We all know about the 707 and the 727, but what about the Boeing 717 designation? Did Boeing just skip it? The answer is No… but also, Yes!
Now before we get going, a quick clarification. It should be obvious but this article is NOT about the aircraft that started life as the McDonnell Douglas MD-95. It later became the 717, when the two manufacturers merged. But here we are having a quick look back at the mid-to-late 1950s, and the way Boeing names its jets.
Starting with the 707 in 1957, Boeing names its jet aircraft using the 7×7 format. The middle digit is a numeral, from 0 to 9. And obviously, 9 is the only one they’ve yet to use, like the 797. Boeing did try to use the 717 designation at least twice in the late 50s and early 60s. Alas, it just didn’t stick! The manufacturer didn’t so much skip the 717 designation, as it abandoned it.
The confusing story of the 717 begins with the Boeing 367-80, or simply ‘Dash 80’. This plane clearly looks like Boeing 707, perhaps with a shorter fuselage. It also had the registration N70700, and for years (though not initially) sported a “Boeing 707” moniker on its tail. This plane really deserves its own article, but here’s a short look into its history.
Dragging The Airlines To The Jet Age
Basically, Boeing in the 50s had a marketing problem. The company had a lot of experience making jets for the US military. And its people knew that they could make a really good jet-powered airliner. But it was hard to convince the airlines about this. Jet engines were still in their infancy, were noisy and burned a lot of fuel! The airlines were happy with their existing aircraft. So, Boeing decided to make a demonstrator, to change their mind. This was the ‘Dash 80’.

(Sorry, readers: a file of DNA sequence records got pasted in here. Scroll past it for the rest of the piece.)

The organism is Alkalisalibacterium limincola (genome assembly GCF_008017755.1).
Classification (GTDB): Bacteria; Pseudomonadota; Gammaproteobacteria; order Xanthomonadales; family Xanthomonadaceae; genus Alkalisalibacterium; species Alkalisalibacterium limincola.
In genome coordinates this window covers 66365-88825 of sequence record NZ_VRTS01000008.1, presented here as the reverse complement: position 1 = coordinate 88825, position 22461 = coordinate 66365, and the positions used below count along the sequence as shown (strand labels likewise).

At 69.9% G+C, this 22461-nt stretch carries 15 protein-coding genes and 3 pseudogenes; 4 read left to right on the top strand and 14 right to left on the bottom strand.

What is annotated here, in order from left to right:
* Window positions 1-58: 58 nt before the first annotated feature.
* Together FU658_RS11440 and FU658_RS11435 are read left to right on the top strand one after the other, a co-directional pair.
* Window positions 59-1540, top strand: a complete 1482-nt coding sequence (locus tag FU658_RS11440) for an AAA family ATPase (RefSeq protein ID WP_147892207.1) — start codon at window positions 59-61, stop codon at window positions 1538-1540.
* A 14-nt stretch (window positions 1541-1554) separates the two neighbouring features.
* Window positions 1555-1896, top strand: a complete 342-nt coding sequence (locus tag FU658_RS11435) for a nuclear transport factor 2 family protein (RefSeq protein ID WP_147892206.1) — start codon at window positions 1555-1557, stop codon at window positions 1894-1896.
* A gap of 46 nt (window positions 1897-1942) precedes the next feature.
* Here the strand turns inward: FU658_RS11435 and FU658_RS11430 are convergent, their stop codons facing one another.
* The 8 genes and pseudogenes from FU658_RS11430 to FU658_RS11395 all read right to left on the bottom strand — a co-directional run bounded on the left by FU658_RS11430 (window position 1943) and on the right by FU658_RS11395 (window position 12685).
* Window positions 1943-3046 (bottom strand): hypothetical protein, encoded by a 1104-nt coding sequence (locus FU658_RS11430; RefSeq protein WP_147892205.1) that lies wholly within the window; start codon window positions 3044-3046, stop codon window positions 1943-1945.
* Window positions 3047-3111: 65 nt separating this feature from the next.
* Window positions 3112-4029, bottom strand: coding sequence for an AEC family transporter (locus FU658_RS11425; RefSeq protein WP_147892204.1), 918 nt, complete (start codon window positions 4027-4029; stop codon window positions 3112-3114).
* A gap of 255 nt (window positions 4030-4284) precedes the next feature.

The airlines quite liked this aircraft but wanted some changes. By now, Douglas was marketing what would become the DC-8, with six abreast sitting. Boeing had planned to make the 707 with five people per row – well narrower than the DC-8. Boeing agreed to widen the fuselage (an inch wider than the DC-8), to please the airlines.
So at this point, the manufacturer knew that its six-abreast jet would be the 707. But this would need more development. So Boeing decided to make a 717 as well! This would be a narrower version, closer to the Dash 80, that would suit the military for freight and air-refuelling. This plane would become the C-135 and KC-135. But Boeing also offered it to the airlines as a freighter, named the 717.
Boeing 717 – No Civilian Career
Not surprisingly, the airlines didn’t particularly care for the Boeing 717. But don’t feel too sorry for the manufacturer. The military version sold 60 aircraft, designated the C-135, and a whopping 803 aircraft, as the KC-135! There were more military versions, but most of them involved modifications of existing aircraft. All-in-all, it was a successful aircraft, with many still flying today.
But Boeing had another go at designating an aircraft as the 717. This involved a shorter variant of the 707, for short and medium-haul use. Yes, today a jet with four engines would seem unusual as a choice for such flights – the Avro RJ100 non-withstanding. In the end, that aircraft got the designation “720”, being the only Boeing commercial jet to eschew the 7×7 convention.
Boeing didn’t consider the 717 designation for the plane we know as the 727, showcasing the latter as a new design. Then they used “717” after the McDonnell Douglas merger/takeover for the MD-95, as a default. But with only the “797” designation now remaining, many wonder what could come next?
Boeing itself gave us a clue about this, a long time ago. The ill-fated Boeing Supersonic Transport (SST) would have had the designation “2707”. In essence, Boeing hoped to “reset” the 7×7 naming convention, for a future supersonic family of jets. So the plan was to use a “27×7” convention for these. Alas, that plan ended before it could start – but that’s another story!